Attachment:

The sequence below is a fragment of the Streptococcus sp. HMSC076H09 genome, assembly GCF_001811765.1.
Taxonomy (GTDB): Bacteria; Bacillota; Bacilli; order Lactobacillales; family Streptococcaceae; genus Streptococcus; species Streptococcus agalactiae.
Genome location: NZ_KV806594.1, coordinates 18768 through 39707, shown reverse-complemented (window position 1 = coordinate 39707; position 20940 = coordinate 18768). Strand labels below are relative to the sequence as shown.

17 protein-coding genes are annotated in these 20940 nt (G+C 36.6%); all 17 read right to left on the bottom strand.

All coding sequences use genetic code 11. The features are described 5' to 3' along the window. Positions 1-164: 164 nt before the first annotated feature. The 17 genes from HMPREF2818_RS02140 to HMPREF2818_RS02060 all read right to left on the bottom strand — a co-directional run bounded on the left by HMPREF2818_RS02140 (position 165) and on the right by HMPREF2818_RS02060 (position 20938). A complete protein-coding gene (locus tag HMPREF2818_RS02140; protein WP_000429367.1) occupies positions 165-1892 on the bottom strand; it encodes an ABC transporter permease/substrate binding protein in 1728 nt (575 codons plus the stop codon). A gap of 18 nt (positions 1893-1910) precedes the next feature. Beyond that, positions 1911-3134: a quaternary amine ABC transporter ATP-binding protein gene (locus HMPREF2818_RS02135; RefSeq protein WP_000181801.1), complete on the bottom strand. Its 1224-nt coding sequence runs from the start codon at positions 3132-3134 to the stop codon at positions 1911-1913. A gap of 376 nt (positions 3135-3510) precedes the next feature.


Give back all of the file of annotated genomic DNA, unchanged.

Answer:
The sequence below is a fragment of the Streptococcus sp. HMSC076H09 genome, assembly GCF_001811765.1.
Taxonomy (GTDB): Bacteria; Bacillota; Bacilli; order Lactobacillales; family Streptococcaceae; genus Streptococcus; species Streptococcus agalactiae.
Genome location: NZ_KV806594.1, coordinates 18768 through 39707, shown reverse-complemented (window position 1 = coordinate 39707; position 20940 = coordinate 18768). Strand labels below are relative to the sequence as shown.

17 protein-coding genes are annotated in these 20940 nt (G+C 36.6%); all 17 read right to left on the bottom strand.

All coding sequences use genetic code 11. The features are described 5' to 3' along the window. Positions 1-164: 164 nt before the first annotated feature. The 17 genes from HMPREF2818_RS02140 to HMPREF2818_RS02060 all read right to left on the bottom strand — a co-directional run bounded on the left by HMPREF2818_RS02140 (position 165) and on the right by HMPREF2818_RS02060 (position 20938). A complete protein-coding gene (locus tag HMPREF2818_RS02140; protein WP_000429367.1) occupies positions 165-1892 on the bottom strand; it encodes an ABC transporter permease/substrate binding protein in 1728 nt (575 codons plus the stop codon). A gap of 18 nt (positions 1893-1910) precedes the next feature. Beyond that, positions 1911-3134: a quaternary amine ABC transporter ATP-binding protein gene (locus HMPREF2818_RS02135; RefSeq protein WP_000181801.1), complete on the bottom strand. Its 1224-nt coding sequence runs from the start codon at positions 3132-3134 to the stop codon at positions 1911-1913. A gap of 376 nt (positions 3135-3510) precedes the next feature.